The one good bit of news is that in October, I completed my Goodreads goal of reading 40 books this year. It was also quite a special one, as it was from an author and series I have both discovered this year and come to love fiercely!

Before I go ahead and spoil anything for you, let’s just dive into the books I read in October, and share with you my reading progress!

 

Assassin’s Quest

Usually, I start the month with any ‘fixed reads’ on my reading list. This month I decided to change things up and pick up Assassin’s Quest by Robin Hobb first.

I had originally wanted to pick this up in September, but there was absolutely no way I was going to fit it into my Bookoplathon TBR. I’m glad I didn’t even try, as this month I spent the majority of my time reading Assassin’s Quest. Whilst extremely good, Robin Hobb’s fantasy is not something you can pick up and devour quickly. There is a lot of detail, world-building and character development that intertwine and make for a world that requires investment. Equally, you want to savour every moment.

I started Assassin’s Quest very early in the month, but even so, I didn’t finish this until around about the 20th of the month. Even then, I only managed to achieve this feat by reading over 400 pages during a week off work. Without that, I would probably have taken the whole month to read the book, and that is no exaggeration!

I’m really happy with the way the storyline panned out, and how poor Fitz is struggling to find his place. The ending was absolutely fantastic and everything I hoped for. It makes me look forward to revisiting these characters and places later on in the Realm of the Elderlings series.

 

Blink of the Sun

If I’m entirely honest, I’m glad I didn’t start this month with my ‘fixed read’, as it ended up being a bit of a flop. It is not a promising start to reading list, so thankfully I avoided that by not picking it up first!

I was hoping Blink of the Sun would be a captivating urban fantasy that was right up my street (excuse the pun). It has a lot of good elements, but it just wasn’t quite doing it for me. I gave it a good chance, as I was intending to read this book and review it for the author and to give the book some publicity. As it stands, I have given some private feedback to the author via the site I downloaded it from (BookSirens), and I will not be sharing a public review.

 

Babel

Moving onwards and upwards, I next picked up Babel by R. F. Kuang.

I was hoping I was going to make faster reading progress that I did at the start. I can’t say whether it is because I needed to take the time to properly set up the book and characters in my head, or whether it is because I also happened to catch the winter lurgy at the same time and it affected my attention span. Probably a combination of both, in all honesty.

As of the end of the month, I made it to just over 100 pages through this novel. It is a decent amount of progress, but nothing groundbreaking. I am really enjoying the book and the more academic content. As somebody who considered pursuing a career in languages (albeit the English language), I am enjoying the arguments and commentary about how English interacts with other languages.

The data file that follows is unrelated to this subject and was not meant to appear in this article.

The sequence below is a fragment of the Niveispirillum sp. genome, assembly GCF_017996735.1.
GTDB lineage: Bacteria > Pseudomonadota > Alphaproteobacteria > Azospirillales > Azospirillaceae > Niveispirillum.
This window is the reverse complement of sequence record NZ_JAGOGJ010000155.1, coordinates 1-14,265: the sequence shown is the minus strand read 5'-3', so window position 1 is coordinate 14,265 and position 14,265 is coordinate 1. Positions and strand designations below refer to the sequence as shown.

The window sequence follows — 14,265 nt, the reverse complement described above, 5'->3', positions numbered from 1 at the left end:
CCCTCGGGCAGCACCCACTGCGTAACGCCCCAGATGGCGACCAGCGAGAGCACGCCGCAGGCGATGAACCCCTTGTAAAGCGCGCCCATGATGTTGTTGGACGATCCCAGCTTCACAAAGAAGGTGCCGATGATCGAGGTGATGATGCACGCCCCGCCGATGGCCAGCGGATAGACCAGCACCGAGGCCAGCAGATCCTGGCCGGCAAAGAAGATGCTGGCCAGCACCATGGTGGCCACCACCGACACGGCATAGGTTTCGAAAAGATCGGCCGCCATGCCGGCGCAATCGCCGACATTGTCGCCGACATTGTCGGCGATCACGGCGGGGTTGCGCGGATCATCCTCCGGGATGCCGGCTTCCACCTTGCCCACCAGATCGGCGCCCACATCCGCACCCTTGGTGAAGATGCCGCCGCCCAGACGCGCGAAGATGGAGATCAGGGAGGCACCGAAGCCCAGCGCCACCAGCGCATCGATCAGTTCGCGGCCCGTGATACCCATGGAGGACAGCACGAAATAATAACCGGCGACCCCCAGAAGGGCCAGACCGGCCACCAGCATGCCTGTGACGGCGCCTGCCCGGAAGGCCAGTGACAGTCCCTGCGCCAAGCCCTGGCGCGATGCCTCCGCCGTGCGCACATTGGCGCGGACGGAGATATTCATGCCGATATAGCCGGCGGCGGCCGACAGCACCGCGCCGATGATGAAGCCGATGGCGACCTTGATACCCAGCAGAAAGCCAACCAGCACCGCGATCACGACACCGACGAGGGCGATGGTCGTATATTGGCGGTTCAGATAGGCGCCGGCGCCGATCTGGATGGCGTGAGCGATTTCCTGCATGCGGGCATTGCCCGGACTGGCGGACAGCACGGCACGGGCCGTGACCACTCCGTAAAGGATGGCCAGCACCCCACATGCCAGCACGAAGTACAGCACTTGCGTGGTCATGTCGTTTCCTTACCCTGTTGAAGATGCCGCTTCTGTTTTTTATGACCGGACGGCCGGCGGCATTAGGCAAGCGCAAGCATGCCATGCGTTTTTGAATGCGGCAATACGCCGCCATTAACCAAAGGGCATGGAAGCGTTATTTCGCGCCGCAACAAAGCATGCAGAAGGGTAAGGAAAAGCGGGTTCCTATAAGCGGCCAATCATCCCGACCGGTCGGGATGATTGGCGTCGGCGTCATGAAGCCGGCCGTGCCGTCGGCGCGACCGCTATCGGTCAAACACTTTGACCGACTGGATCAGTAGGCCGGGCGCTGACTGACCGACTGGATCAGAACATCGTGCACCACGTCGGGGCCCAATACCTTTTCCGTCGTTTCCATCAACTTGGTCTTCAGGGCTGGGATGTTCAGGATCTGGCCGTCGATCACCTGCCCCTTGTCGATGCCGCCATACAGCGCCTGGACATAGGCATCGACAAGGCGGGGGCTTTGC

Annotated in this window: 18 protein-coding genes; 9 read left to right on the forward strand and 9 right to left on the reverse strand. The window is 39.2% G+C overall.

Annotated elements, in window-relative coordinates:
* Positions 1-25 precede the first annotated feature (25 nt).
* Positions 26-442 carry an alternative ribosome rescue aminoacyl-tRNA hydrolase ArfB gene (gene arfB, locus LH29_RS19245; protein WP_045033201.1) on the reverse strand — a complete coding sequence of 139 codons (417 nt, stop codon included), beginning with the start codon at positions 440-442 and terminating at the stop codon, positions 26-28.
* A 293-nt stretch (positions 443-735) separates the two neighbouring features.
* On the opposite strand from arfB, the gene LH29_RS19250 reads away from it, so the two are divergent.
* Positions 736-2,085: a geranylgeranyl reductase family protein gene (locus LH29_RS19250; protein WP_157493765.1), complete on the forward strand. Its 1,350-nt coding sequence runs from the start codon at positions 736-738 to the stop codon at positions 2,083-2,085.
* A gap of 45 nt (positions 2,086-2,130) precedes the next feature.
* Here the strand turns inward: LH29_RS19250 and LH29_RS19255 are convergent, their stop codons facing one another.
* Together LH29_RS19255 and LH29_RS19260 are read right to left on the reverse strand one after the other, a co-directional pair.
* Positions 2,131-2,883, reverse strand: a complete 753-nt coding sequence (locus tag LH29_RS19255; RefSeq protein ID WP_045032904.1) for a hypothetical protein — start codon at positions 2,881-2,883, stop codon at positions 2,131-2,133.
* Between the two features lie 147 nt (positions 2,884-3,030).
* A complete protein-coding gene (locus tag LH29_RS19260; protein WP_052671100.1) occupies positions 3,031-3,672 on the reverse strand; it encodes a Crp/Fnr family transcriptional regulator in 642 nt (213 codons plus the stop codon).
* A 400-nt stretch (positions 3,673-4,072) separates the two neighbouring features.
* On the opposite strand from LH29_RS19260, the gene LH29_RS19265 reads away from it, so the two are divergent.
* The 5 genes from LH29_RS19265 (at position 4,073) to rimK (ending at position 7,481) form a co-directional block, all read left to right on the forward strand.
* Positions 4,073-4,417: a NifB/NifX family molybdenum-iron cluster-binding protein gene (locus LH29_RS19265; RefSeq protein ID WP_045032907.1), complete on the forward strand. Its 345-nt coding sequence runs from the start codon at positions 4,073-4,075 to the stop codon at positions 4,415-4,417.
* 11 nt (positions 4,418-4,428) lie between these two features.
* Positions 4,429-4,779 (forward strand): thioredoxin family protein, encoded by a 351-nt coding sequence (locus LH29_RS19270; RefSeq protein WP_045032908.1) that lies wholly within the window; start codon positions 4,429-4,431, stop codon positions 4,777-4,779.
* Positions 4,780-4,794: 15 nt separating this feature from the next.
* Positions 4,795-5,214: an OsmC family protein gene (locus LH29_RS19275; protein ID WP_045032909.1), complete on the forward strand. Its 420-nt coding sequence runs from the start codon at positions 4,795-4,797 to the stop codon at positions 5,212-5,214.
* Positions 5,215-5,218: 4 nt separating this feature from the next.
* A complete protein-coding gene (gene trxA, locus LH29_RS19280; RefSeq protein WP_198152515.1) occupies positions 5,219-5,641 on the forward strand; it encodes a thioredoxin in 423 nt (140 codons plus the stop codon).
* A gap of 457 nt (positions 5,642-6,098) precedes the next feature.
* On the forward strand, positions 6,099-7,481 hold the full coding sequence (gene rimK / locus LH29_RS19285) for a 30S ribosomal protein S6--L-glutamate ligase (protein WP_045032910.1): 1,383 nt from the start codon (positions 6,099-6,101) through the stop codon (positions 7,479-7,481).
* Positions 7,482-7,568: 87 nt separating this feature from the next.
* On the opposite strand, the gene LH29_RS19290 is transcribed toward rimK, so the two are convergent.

Warrior and Protector

The last book I picked up this month wasn’t on my TBR at the beginning of October. This is because I have stepped in to assist Rachel at Rachel’s Random Resources a bit last minute with providing a review for an upcoming blog tour.

Unfortunately, it came to light that somebody who was due to take part in this tour originally was plagiarising other people’s reviews. Big no-no, obviously, so Rachel was looking for an alternative reviewer. As somebody who really enjoys this genre and setting, I was keen to help out in a time of need.

I started this book on the very last day of the month and read a third of it in two sittings over the course of the day. Compared to Babel, this is a much lighter read, and so progress is a lot swifter. What I like about this book, and the setting of the novel, is that I am familiar with it to an extent already. Some of the characters referred to in this book are key figures from that period of history. As a result, I’ve already come across them through other the books. The particular character we are living this narrative through, however, is a new one. That keeps the narrative fresh, even if the setting and theme are known to me.

I am enjoying this particular book and I can’t wait to share my full thoughts with you in my blog tour post on Saturday.

 

I’m resisting the urge to close this monthly wrap-up post saying I haven’t made as much progress as I would like. The truth is, I have read a solid number of pages this month. The books I have picked up are just, in their nature, more dense. They take more time to read. Page count is not the point. I read for the enjoyment of it, and I cannot say that I haven’t achieved that this month!

That’s all for me in today’s monthly wrap-up post. Have you read any of the books on my October TBR? What have you been reading this month?

 

signature

Facebook | Twitter | Instagram | Goodreads